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A local employer contacted me on LinkedIn, but through my interactions with their employees, I learned that they have a poor work-life balance culture where employees are expected to work long hours. Glassdoor reviews also support this.

It is important to me to have my usual hours be 40 (or even a little less), so I have deliberately not applied to this company even though they have openings that are an excellent match for my skillset.

Should I reply? If so, should I give a generic rejection? or should I explain I am not interested due to their poor work-life balance culture?

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  • 7
    Do you have anything to gain by telling them this? Jul 19, 2018 at 23:03
  • Perhaps others have something to gain, I don't think that should be the only consideration.
    – Bwmat
    Jul 21, 2018 at 23:31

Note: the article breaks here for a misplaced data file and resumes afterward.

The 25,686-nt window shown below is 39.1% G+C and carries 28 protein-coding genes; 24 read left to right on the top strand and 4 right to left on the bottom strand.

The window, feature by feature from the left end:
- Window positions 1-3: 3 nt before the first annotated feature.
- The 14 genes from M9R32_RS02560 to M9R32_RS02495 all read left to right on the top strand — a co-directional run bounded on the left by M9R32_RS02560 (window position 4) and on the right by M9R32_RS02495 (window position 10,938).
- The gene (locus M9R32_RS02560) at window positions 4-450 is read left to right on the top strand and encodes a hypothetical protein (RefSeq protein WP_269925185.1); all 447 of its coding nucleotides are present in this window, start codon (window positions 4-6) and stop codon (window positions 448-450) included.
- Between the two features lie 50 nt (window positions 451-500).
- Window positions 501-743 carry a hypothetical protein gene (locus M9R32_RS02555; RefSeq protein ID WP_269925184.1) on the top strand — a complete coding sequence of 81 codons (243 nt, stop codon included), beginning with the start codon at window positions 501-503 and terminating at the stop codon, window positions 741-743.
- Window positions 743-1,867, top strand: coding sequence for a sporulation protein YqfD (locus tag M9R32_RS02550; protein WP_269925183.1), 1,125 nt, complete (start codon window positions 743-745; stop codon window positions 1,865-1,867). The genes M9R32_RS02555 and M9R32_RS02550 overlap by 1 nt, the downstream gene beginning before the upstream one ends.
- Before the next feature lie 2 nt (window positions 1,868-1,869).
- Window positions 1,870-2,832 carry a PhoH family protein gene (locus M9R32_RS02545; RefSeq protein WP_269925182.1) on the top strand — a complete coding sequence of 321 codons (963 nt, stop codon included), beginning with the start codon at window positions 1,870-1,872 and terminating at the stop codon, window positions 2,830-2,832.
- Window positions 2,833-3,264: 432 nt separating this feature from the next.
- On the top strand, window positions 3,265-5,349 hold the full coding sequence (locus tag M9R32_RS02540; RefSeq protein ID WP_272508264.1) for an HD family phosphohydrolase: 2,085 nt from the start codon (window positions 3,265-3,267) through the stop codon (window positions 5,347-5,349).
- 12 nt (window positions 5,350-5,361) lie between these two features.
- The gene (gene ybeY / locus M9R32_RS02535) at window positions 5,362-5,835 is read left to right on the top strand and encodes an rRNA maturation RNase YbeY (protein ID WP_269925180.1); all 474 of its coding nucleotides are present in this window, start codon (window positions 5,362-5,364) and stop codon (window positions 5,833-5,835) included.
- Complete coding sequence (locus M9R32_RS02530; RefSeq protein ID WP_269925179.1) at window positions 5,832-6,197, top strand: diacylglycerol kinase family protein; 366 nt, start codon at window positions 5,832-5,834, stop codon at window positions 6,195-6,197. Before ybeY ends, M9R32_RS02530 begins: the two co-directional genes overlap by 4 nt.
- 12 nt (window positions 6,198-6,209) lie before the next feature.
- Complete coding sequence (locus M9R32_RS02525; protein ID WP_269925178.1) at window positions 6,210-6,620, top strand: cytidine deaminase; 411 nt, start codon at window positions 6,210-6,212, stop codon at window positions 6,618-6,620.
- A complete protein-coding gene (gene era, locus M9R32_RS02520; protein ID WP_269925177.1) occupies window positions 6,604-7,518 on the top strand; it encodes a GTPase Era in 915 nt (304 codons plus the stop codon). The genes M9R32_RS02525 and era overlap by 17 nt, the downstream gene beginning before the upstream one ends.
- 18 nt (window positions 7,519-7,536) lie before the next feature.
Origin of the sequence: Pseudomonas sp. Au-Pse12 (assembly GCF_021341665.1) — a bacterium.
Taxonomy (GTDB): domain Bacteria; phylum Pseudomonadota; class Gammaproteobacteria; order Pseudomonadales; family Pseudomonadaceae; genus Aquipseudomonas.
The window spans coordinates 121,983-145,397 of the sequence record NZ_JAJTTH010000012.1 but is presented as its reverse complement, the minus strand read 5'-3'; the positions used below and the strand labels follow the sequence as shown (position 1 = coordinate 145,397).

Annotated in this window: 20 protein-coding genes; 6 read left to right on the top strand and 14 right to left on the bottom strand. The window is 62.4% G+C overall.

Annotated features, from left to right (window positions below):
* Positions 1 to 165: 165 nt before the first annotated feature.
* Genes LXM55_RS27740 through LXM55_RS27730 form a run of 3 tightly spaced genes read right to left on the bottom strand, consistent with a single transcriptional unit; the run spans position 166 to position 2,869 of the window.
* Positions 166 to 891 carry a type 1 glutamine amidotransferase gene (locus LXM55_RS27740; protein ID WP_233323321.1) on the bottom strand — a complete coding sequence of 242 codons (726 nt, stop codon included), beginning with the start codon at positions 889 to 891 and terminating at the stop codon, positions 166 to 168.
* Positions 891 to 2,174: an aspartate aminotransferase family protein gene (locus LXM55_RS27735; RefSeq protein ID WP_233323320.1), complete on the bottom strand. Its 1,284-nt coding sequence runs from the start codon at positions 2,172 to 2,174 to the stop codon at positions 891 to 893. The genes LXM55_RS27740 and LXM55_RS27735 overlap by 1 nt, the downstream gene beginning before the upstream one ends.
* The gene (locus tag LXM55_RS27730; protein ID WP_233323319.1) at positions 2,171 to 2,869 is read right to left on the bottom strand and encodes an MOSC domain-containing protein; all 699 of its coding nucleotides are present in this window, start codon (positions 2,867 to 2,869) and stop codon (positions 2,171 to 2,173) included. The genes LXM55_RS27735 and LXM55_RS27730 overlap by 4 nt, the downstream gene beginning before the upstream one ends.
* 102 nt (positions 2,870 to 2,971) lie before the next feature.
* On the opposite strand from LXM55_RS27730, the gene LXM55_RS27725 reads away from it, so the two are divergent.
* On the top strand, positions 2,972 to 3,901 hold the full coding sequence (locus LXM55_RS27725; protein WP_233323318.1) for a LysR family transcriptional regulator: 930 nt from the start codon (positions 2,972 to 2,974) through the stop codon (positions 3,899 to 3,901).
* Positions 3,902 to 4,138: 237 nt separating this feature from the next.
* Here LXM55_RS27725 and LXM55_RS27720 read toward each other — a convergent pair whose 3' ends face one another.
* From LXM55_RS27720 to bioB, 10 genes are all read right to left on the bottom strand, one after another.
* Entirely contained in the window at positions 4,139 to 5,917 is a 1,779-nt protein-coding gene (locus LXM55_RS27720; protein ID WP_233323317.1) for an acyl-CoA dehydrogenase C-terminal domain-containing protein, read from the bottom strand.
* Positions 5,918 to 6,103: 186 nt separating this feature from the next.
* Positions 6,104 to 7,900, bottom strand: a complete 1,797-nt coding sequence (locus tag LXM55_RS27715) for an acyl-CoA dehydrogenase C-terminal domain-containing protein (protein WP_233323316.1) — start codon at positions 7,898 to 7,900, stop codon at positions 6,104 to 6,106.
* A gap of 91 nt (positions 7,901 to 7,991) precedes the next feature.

• I think jcmack and Erik articulated well when this would be beneficial - with a personal recruiter or with another person who ended up making repeated contact. Neither case applies here, and it is helpful to have it spelled out that way.
    – Lyrl
    Jul 23, 2018 at 1:24

2 Answers 2

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You can tell the recruiter preemptively the exact reason for not pursuing if you feel compelled to or if the recruiter reaches back out and ask you. I would personally chose to not to give this information preemptively, but may do so, if they asked me for feedback.

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If it's an in-house recruiter, there is not an awful lot to gain by telling them the reasons you are declining. They'll likely not contact you again anyway and they're not going to be passing on jobs at other companies to you, so it's probably a waste of time to tell them.

If you're dealing with a personal recruiter who is helping you look for work, you should tell them, because they need to know your preferences so they can send the right kind of jobs to you. In this case, you can still give a general reason to the company itself, but the recruiter will know to skip these types of companies in the future.

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